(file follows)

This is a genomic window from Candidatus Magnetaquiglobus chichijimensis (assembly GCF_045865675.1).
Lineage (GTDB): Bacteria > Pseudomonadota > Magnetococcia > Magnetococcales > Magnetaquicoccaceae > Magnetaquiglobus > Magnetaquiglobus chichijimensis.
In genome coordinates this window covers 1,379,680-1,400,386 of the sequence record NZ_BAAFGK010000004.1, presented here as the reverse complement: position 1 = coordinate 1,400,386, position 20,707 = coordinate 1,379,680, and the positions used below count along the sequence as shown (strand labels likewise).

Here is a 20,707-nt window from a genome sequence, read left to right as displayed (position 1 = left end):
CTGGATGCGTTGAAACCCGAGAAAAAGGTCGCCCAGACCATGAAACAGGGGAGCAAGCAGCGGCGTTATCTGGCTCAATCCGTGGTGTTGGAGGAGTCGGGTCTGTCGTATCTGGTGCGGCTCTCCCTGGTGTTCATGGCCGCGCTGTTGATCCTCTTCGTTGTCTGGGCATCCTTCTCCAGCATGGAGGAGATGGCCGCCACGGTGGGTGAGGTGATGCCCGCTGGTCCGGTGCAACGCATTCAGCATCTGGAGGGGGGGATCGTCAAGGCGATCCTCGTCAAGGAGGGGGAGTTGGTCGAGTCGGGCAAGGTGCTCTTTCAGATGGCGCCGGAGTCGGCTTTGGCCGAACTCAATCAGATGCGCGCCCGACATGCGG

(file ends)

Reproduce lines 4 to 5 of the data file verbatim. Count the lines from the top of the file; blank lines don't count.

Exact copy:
Here is a 20,707-nt window from a genome sequence, read left to right as displayed (position 1 = left end):
CTGGATGCGTTGAAACCCGAGAAAAAGGTCGCCCAGACCATGAAACAGGGGAGCAAGCAGCGGCGTTATCTGGCTCAATCCGTGGTGTTGGAGGAGTCGGGTCTGTCGTATCTGGTGCGGCTCTCCCTGGTGTTCATGGCCGCGCTGTTGATCCTCTTCGTTGTCTGGGCATCCTTCTCCAGCATGGAGGAGATGGCCGCCACGGTGGGTGAGGTGATGCCCGCTGGTCCGGTGCAACGCATTCAGCATCTGGAGGGGGGGATCGTCAAGGCGATCCTCGTCAAGGAGGGGGAGTTGGTCGAGTCGGGCAAGGTGCTCTTTCAGATGGCGCCGGAGTCGGCTTTGGCCGAACTCAATCAGATGCGCGCCCGACATGCGG